1955 GMC Custom Stepside Pickup / Specs, Photos, Engines, Styling Details

Featured in this article is a great looking 1955 GMC Custom Stepside Pickup. The Stepside models have their rear wheel wells outside or the cargo box which results in a rectangular box without wheel well intrusion.

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1955 GMC 100 Stepside










GMC, a division of General Motors Corporation, produced some great styled light trucks during the mid to late 1950’s. At that time, the GMC trucks were considered by many to be the premium variant of Chevy trucks. As the years progressed the differences between Chevy and GMC trucks are very small.

During the 1950’s passenger car design influenced trucks to an even greater degree, and this included better mechanical performance, enhanced safety features and more comfort for passengers. The reasoning was that you could own a good looking pickup truck and utilize it for both work and pleasure.

Two GMC Pickup Series Comprised the 1955 GMC’s

The 1955 model year was a bit different for GMC. Two different models were produced  These were named the First Series and the Second Series.

The First Series GMC’s were essentially carryover designs from 1954. These early First Series models were the last of the GM Advanced Design styling which began in 1947.

The Second Series, coming out on March 25, 1955. was quite different since they were designed to compete against Ford’s newly designed 1953 Ford F-100. This mid production year debut of the Second Series  featured aggressive styling similar to that of the new Chevrolet passenger car models which were very modernized. This was not only GM’s most complete product change in the company’s history but likely its most successful as things turned out. Of styling significance for the GMC Second Series was a wraparound windshield and panoramic rear windows.

1955 gmc 100









The First Series GMC’s were built with the final GMC light trucks torque tube drive line, The GMC Second Series were produced with the more easily serviced open driveshaft.. The First Series’ six-volt electrical system was likewise replaced by the 12-volt electric system.

One big difference between the two 1955 Series involved the engines offered. When the Second Series trucks of GMC were introduced, they didn’t offer the small block Chevy V-8. Instead, the optional GMC V-8 came from Pontiac which was the 287 cubic inch V-8.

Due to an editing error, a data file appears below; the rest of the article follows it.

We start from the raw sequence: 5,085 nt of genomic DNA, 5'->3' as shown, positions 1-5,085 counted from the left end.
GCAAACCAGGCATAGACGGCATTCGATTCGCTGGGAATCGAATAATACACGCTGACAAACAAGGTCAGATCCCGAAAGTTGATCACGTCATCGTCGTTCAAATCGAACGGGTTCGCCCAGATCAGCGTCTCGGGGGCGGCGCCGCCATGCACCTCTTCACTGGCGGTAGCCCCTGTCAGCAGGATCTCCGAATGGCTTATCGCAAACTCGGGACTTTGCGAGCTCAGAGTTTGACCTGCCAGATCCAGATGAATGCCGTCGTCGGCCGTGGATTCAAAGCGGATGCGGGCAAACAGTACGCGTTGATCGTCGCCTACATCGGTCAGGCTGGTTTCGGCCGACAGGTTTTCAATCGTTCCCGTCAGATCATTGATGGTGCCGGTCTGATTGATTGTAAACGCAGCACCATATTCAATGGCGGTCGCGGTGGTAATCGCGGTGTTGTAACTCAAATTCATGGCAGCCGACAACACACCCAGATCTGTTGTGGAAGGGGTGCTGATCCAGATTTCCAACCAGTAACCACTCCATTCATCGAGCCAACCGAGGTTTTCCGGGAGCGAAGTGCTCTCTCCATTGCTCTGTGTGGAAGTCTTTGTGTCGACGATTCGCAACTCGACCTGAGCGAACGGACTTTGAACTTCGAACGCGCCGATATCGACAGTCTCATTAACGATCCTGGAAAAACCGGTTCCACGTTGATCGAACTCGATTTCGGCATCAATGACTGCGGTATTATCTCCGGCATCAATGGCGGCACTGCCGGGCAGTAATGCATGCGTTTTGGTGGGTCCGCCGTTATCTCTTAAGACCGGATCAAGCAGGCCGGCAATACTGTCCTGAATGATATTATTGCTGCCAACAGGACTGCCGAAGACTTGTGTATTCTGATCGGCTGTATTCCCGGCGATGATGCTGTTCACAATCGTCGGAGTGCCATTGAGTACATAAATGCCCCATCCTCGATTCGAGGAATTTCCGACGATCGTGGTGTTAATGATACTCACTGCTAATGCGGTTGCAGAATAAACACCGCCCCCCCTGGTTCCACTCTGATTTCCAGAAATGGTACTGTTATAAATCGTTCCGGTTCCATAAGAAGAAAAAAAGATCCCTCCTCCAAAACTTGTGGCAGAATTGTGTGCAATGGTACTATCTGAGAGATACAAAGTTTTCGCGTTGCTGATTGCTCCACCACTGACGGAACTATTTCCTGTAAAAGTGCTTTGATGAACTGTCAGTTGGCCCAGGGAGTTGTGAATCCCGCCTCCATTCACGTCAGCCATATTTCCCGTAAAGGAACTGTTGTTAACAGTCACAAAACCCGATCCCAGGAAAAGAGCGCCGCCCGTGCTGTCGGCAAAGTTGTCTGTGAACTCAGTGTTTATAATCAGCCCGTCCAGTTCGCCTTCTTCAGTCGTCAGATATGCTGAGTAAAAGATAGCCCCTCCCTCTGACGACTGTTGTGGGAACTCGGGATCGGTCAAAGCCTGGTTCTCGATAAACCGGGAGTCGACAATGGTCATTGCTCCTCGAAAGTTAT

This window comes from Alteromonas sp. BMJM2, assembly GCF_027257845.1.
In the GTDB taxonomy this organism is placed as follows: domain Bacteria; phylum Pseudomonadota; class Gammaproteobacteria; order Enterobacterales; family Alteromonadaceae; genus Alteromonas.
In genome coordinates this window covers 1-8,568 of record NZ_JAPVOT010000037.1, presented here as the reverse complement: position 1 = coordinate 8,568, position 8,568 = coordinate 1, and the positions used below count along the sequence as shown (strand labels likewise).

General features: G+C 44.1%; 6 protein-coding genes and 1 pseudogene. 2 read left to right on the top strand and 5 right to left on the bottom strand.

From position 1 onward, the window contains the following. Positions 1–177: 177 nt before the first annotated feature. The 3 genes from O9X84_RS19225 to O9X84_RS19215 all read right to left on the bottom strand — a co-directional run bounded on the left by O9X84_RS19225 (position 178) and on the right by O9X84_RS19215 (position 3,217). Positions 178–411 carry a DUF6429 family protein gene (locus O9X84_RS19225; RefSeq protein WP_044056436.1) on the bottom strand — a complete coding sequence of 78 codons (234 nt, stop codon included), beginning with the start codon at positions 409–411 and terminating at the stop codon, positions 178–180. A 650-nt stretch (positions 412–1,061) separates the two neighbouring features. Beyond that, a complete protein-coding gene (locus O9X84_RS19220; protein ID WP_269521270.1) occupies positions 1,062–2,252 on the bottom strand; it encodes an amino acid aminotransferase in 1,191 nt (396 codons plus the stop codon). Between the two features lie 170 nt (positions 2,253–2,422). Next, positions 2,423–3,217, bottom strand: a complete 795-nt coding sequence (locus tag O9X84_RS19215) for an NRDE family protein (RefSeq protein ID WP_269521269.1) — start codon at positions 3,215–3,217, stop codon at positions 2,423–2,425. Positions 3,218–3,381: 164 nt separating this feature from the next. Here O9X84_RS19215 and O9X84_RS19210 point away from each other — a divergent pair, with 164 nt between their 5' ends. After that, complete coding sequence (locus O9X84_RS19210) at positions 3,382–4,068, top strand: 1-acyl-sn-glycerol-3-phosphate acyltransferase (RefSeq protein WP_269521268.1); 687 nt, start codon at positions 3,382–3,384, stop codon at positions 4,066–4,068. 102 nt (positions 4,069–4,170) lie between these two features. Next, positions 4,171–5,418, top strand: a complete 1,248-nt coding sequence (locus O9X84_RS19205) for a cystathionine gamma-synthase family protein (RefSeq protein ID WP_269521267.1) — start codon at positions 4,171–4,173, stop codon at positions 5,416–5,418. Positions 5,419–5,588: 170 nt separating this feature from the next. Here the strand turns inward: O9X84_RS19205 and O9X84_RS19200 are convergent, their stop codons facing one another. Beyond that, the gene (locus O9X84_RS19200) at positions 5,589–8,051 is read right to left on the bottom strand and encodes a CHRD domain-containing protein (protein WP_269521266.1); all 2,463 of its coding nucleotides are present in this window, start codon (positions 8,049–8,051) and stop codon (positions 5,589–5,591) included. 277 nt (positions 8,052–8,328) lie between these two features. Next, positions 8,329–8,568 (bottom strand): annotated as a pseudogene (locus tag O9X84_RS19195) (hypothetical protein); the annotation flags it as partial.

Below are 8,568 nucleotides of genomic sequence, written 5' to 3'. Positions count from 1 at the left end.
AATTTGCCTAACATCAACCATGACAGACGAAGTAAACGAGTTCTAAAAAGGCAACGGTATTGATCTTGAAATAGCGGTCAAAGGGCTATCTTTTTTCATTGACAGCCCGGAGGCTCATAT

Power steering, a heavy-duty suspension configuration, chrome bumpers front and back and additional trim were options.

1955 GMC Half Ton Pickup Specifications

The base engine for both series of the 1955 GMC was a 243 cubic inch inline six that delivered 125 HP. The Second Series included Pontiac’s new 287 cubic inch V-8.

Standard transmission was a column mounted three-speed manual synchromesh. Optional was a four speed automatic.

Brakes are four wheel hydraulic drums.

Suspension included a semi-floating rear axle.

First Series had wheelbases of 116 and 125.25 inches respectively, while in the Second Series they had wheelbases of 114 and 123.25 inches.

Production estimates are that GMC produced about 83,000 light trucks for the 1955 model year. Another figure is that more than 13,000 were built in May, well after assembly of the First Series carryover models were halted on March 25.

Related Auto Museum Online articles are on the links below..

1957 GMC Half Ton Pickup

1972 GMC Suburban

55 gmc stepside









Reference material for this article includes..GM and GMC archive collection. For a good deal of additional GMC Truck information along with forums check out www.gmctruckclub.comGMC: The First 100 Years by John Gunnell.

(Article and photos copyright Auto Museum Online)

The GMC Pickup Collector Popularity

The First Series 1955 GMC’s are noteworthy since they were the first part of a model year where the truck’s styling was significantly changed in the middle of the production year. These First Series GMC light trucks represented the tail end of the Advance Design models which began in 1947. The last half of the 1955 model year ushered in the new Task Force Series.

The GMC 100 featured here is a Second Series model which was produced beginning March 25, 1955. Current sale prices for the models cover a wide range due to overall condition, restoration degree, originality and mileage. The range for good to excellent examples runs from about $40,000- $80,000.